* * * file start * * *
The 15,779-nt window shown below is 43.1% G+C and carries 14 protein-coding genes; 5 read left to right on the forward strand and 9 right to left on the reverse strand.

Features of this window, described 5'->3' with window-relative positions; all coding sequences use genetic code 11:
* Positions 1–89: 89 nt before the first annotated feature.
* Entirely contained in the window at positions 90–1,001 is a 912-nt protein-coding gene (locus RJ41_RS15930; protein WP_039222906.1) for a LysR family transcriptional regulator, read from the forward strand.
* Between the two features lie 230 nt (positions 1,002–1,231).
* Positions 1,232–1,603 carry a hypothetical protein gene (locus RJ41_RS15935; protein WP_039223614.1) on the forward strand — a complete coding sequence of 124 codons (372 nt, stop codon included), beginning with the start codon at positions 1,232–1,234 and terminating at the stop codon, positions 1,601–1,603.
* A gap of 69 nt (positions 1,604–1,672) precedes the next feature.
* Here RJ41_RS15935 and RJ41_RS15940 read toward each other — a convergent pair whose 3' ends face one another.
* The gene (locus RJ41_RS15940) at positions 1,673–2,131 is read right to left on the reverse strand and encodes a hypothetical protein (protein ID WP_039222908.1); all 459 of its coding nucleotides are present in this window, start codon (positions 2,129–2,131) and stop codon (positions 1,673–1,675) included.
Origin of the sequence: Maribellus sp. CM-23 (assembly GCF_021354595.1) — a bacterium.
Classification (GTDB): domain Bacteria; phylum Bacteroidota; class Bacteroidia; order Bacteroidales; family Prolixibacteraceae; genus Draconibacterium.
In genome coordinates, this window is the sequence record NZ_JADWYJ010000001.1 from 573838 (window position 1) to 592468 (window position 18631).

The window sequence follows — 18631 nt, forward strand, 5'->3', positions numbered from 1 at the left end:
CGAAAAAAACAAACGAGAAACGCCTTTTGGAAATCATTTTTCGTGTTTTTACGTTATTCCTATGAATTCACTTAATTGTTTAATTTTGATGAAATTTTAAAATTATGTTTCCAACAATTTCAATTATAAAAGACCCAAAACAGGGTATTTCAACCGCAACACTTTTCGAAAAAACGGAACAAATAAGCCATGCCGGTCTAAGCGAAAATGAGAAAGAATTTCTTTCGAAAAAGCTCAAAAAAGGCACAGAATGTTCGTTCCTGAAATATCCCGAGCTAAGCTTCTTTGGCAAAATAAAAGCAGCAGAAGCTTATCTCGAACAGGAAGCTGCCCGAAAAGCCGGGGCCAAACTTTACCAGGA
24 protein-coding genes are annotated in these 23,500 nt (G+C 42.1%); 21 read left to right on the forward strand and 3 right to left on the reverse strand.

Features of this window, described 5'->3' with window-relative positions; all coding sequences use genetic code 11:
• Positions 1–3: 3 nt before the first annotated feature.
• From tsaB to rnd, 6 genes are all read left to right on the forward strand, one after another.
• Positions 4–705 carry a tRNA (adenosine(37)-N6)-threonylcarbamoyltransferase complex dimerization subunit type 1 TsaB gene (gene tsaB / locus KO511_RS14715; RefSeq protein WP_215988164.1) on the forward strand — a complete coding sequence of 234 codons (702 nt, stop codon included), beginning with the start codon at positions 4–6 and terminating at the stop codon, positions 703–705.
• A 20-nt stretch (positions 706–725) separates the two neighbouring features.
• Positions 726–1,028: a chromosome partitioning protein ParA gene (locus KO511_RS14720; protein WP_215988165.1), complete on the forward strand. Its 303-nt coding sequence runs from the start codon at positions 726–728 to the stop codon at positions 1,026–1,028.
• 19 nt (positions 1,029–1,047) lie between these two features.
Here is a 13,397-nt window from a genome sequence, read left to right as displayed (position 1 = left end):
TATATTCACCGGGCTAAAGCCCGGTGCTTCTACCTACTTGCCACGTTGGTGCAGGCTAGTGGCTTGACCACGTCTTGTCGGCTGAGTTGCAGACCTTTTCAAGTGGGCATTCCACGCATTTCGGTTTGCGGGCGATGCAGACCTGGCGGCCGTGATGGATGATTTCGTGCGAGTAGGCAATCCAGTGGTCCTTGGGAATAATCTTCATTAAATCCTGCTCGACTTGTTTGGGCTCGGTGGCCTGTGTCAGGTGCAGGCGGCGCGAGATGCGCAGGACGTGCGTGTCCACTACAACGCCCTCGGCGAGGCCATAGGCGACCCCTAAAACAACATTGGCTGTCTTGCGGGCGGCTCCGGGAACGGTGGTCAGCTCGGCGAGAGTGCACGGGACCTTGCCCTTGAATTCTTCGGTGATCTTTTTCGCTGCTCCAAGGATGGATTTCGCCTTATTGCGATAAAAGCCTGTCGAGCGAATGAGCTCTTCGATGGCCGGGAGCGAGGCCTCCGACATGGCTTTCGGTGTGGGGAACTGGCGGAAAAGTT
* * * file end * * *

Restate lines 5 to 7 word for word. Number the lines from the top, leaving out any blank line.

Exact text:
* Between the two features lie 230 nt (positions 1,002–1,231).
* Positions 1,232–1,603 carry a hypothetical protein gene (locus RJ41_RS15935; protein WP_039223614.1) on the forward strand — a complete coding sequence of 124 codons (372 nt, stop codon included), beginning with the start codon at positions 1,232–1,234 and terminating at the stop codon, positions 1,601–1,603.
* A gap of 69 nt (positions 1,604–1,672) precedes the next feature.